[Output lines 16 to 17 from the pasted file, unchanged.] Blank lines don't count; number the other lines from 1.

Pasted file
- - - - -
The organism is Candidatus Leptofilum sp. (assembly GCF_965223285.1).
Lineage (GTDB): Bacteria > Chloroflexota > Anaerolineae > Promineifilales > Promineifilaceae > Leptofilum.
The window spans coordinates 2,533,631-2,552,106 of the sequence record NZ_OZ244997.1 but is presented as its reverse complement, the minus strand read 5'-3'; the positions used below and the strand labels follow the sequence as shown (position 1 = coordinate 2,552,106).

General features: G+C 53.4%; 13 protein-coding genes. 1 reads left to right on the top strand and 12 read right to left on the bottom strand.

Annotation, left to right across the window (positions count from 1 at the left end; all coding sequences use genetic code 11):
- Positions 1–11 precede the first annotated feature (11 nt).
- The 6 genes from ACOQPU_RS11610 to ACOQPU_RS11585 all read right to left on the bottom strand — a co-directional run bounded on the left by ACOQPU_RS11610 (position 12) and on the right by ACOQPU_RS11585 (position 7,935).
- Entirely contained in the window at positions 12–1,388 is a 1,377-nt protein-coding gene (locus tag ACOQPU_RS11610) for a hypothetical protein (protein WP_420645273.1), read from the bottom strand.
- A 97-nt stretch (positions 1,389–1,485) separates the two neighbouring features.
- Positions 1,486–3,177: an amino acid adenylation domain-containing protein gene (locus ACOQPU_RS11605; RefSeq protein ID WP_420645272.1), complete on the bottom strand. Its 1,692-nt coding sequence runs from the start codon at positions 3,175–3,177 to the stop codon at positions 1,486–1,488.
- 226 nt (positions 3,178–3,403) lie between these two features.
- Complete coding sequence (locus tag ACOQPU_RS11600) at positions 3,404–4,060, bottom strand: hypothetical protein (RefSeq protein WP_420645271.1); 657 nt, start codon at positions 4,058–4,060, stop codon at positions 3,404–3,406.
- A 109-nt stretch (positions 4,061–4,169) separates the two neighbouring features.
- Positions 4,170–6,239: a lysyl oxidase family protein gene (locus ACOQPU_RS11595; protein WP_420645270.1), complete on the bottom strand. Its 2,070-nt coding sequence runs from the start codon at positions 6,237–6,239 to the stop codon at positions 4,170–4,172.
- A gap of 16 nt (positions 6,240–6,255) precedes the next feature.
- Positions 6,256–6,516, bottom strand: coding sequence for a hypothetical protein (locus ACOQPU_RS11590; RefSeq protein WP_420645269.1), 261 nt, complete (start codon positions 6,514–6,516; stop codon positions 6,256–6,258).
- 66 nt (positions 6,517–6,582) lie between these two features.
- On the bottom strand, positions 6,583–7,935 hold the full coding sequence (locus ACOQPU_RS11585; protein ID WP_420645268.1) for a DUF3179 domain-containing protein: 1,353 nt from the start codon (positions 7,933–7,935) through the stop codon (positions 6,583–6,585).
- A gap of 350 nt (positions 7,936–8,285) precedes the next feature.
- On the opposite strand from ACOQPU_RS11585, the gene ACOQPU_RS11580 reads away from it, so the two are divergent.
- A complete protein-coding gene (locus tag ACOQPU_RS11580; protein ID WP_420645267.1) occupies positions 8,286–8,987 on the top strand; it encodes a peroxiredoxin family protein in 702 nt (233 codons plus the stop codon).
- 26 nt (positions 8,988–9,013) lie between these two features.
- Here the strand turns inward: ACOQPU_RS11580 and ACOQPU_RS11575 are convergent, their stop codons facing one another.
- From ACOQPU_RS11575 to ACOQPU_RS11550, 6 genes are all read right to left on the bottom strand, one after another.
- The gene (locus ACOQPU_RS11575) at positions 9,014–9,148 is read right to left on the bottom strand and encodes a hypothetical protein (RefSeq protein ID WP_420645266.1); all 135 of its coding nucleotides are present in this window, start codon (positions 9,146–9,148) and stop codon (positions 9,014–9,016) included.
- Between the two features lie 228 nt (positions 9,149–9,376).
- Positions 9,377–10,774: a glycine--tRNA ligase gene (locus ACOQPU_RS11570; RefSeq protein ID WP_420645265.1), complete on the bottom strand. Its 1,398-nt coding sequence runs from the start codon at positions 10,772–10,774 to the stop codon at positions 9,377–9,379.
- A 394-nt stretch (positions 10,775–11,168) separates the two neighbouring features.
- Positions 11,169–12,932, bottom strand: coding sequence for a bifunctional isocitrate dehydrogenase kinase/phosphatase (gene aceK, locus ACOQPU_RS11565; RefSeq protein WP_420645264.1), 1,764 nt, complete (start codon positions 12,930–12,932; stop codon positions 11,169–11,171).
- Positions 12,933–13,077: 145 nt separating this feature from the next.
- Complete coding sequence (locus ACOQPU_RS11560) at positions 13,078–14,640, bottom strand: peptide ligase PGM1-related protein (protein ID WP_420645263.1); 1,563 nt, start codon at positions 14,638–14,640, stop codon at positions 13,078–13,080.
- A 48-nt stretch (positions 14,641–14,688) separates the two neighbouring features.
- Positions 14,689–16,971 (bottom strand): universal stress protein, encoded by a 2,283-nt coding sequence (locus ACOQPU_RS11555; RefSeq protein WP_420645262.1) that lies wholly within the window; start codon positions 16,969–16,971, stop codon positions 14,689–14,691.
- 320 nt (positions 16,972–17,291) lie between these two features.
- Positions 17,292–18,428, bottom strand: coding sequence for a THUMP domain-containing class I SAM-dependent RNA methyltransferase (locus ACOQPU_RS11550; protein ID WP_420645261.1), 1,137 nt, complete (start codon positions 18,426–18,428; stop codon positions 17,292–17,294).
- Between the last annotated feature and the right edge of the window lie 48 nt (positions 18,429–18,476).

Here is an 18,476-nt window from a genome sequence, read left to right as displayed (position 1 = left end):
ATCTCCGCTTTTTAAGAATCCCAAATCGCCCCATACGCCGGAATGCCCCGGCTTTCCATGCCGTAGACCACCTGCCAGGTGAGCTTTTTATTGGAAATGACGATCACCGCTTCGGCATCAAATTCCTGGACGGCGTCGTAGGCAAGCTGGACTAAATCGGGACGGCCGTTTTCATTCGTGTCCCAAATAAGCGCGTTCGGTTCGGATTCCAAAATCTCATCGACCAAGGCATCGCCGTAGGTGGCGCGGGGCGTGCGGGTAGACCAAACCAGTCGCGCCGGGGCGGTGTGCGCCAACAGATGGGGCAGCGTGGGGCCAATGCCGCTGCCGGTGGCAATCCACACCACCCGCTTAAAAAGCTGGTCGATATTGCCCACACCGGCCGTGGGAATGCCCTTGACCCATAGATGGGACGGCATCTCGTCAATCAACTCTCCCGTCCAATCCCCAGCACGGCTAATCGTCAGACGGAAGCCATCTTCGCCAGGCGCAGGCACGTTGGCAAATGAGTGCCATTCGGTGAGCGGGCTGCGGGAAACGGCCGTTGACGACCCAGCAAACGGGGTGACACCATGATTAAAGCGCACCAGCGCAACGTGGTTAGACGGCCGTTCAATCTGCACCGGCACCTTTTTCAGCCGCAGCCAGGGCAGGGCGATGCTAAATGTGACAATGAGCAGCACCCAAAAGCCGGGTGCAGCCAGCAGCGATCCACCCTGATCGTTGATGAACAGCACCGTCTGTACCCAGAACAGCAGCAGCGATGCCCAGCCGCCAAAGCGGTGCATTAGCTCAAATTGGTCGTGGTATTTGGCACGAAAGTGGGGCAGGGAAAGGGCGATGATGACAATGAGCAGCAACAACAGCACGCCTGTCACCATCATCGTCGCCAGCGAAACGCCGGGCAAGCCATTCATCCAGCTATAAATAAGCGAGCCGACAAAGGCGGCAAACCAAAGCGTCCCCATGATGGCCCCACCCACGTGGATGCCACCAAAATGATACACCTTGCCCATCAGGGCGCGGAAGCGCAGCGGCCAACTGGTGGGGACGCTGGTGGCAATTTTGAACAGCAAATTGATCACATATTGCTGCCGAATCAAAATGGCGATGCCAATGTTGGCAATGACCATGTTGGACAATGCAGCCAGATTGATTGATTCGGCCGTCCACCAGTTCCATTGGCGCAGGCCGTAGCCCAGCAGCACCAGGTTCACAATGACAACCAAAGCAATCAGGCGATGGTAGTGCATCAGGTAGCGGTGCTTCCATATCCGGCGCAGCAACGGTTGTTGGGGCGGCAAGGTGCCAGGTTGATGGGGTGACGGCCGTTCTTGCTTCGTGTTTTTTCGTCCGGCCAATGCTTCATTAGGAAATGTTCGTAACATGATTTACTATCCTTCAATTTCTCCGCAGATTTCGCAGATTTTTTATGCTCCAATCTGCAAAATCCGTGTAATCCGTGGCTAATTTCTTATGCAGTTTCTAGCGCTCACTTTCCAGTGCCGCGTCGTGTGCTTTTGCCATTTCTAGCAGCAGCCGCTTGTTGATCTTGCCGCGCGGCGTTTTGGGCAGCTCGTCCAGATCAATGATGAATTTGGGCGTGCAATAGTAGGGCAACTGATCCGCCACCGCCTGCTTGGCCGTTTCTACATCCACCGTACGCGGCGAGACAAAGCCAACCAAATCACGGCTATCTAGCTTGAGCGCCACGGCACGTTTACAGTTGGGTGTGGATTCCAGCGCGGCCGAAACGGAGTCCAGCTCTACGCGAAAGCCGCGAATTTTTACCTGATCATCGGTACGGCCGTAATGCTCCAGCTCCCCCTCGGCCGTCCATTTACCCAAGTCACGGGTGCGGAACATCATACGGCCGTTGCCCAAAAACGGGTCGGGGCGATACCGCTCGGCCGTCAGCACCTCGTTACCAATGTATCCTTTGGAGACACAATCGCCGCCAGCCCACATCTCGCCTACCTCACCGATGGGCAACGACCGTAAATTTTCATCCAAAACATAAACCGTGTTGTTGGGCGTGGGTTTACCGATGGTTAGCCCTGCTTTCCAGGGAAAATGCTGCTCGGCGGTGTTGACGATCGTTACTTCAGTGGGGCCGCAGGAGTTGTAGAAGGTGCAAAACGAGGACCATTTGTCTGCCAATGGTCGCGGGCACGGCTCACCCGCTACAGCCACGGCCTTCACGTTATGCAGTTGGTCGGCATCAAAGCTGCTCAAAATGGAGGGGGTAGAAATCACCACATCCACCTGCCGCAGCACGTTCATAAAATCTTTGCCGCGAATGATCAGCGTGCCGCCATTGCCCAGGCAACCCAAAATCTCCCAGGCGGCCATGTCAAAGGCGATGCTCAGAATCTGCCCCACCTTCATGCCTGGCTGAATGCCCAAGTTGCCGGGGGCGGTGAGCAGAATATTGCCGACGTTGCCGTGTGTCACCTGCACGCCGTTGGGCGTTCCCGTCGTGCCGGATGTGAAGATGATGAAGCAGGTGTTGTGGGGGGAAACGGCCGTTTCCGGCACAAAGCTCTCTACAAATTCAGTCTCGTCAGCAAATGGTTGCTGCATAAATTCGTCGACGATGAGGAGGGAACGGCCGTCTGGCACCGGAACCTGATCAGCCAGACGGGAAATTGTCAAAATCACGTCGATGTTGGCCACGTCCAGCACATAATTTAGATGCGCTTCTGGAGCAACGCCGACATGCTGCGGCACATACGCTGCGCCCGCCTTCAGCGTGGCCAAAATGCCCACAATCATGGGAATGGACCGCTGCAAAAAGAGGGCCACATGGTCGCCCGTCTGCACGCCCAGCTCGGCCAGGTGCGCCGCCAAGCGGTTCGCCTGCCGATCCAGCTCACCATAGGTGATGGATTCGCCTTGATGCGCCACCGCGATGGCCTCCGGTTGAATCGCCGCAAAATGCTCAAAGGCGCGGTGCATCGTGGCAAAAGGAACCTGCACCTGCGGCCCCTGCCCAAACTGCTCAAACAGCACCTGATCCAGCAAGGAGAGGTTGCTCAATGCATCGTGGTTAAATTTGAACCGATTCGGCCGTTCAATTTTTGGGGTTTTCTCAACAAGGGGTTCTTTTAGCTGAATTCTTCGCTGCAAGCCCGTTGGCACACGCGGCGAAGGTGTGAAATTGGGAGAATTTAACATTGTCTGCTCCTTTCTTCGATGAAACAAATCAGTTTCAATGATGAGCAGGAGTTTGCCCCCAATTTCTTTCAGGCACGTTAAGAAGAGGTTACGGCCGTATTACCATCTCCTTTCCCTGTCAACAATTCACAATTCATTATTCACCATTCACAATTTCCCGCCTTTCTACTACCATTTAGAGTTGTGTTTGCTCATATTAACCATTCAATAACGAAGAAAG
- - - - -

- Positions 6,256–6,516, bottom strand: coding sequence for a hypothetical protein (locus ACOQPU_RS11590; RefSeq protein WP_420645269.1), 261 nt, complete (start codon positions 6,514–6,516; stop codon positions 6,256–6,258).
- 66 nt (positions 6,517–6,582) lie between these two features.